Fano is a historical term used in Ethiopian struggles against injustice and foreign invaders. It is mainly shown as a youth movement that has played a significant role in preserving the concept of Ethiopian nationhood.

As a youth group, it has emerged from within the Amhara ethnic group and has features of reminiscent of classical political, religious, or even social movements that
drive youthful frustrations into acts of agitation until they achieve a measure of reform. Traditionally, the Fano struggle had focused on fending off attacks against Ethiopia. In recent years, Fano has become a household name and a crucial movement tasked with saving the very existence of the Amhara population as well as the integrity of Ethiopia.

In this, it differs from other similar youth movements in the country, whose aim is to dismember the Ethiopian state into ethnic components. Fano is made of a defiant and patriotic youth which is able to shoulder an Ethiopia that is arising from the ashes bequeathed to them. This revolutionary generation and movement has to be nurtured. Fano is not just an embodiment of the physical defiance but also an intellectual movement that abhors ethnic fascism, narrow nationalism, apartheid
policies, internal colonialism and all forms of pseudo-legal acts of political corruption. Instead, it upholds a civic sense of public duty, patriotism and vision for the good of the entire country.

The purpose of this paper is to provide an objective insight in to the Fano and explore its potential as a powerful social movement that has the potential to transform the course of Ethiopian history that has been “soiled” by ethnic chauvinists and radical ethnically-based movements. Indeed, youths have been deeply important to every progressive social movement, including the United States Civil Rights movement, successive waves of feminism, environmentalism and environmental justice, the labor, antiwar, and immigrant rights movements, and more. In each of these cases, young people took part in many ways, including through the appropriation of the “new media” tools of their time, which they used to create, circulate, and amplify movement voices and stories. Unfortunately, youths are nowadays framed by mass media as an apathetic, disengaged, and removed generation. At worst, the youths (in the U.S., particularly the youth of colour) are subject to growing repression: (To Read Full Journal in PDF Format)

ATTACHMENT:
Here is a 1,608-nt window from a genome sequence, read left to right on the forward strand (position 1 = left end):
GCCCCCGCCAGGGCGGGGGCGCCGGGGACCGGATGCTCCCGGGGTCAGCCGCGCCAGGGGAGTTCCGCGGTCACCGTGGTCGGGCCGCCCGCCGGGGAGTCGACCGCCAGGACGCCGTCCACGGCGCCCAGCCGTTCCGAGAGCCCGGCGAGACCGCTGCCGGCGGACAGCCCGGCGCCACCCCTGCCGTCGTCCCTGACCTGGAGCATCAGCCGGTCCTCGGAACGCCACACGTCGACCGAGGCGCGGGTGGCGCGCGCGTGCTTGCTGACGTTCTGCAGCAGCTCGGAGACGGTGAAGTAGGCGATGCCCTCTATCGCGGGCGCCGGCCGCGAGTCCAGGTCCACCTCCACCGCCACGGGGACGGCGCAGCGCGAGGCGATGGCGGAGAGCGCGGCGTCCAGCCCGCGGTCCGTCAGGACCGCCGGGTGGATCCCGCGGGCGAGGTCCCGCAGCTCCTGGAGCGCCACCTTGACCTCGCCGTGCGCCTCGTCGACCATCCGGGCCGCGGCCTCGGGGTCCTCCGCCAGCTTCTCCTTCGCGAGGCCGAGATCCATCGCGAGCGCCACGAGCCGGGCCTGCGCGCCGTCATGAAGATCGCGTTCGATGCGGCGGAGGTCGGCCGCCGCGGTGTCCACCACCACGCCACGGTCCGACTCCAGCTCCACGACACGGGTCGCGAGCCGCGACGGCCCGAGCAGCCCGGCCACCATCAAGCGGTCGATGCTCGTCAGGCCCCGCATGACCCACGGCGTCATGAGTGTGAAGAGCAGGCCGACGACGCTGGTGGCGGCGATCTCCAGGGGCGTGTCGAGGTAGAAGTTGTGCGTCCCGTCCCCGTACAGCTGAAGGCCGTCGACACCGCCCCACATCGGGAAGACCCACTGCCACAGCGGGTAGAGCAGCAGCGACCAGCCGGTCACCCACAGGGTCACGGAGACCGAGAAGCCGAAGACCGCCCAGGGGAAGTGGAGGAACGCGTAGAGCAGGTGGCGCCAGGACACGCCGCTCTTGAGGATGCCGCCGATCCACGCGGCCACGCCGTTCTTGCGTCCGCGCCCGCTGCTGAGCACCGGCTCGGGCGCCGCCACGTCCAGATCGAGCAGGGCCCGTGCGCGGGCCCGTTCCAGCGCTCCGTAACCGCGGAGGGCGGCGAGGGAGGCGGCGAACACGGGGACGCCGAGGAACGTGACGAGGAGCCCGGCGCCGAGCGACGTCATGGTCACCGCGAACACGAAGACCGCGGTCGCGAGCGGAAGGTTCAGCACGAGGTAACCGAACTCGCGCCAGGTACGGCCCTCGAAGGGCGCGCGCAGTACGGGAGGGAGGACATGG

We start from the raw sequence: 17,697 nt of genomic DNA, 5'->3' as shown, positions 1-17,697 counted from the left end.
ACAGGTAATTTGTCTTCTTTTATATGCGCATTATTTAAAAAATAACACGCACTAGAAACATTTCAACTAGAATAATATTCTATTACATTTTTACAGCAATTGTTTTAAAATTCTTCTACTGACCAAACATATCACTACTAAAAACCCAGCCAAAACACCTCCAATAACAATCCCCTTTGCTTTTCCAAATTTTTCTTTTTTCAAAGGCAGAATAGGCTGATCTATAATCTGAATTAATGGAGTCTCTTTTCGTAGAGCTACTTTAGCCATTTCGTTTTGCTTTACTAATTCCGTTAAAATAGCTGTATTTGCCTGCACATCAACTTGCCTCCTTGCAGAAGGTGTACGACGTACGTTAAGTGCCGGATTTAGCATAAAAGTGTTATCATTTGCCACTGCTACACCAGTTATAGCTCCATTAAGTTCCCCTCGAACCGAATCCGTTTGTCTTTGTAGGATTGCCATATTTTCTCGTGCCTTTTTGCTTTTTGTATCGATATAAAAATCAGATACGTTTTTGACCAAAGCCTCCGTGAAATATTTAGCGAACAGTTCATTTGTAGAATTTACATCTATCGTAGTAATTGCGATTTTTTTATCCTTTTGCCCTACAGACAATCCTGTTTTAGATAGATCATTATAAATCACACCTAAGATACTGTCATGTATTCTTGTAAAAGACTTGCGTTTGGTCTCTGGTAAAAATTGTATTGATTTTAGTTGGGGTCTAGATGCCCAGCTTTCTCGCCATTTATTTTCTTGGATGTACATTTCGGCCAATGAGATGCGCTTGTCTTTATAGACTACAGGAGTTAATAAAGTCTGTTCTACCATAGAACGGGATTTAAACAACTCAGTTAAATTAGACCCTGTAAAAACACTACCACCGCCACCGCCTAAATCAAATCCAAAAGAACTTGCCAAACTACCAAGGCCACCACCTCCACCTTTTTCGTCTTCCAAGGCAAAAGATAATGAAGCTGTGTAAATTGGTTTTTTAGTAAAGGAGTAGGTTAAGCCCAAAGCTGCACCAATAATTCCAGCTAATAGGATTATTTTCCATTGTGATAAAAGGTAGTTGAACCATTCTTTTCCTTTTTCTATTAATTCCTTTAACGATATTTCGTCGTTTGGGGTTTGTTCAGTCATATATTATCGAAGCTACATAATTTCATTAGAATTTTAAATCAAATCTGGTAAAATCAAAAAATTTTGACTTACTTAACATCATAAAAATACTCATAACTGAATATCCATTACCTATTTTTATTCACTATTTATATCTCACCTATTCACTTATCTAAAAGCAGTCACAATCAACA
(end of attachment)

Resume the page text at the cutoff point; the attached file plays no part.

By Girma Berhanu (Professor)
Department of Education and Special Education
University of Gothenburg, Box 300, SE 405 30, Göteborg, Sweden

Journal Girma Berhanu 


Is Abiy Ahmed the Most Dangerous Man in Africa?

Deliberate Destruction of Museum, Hospitals, Schools, and Hotels. (2)

Ethiopia: Rulers, Reputations, Reality and the Promise of Fano. (2)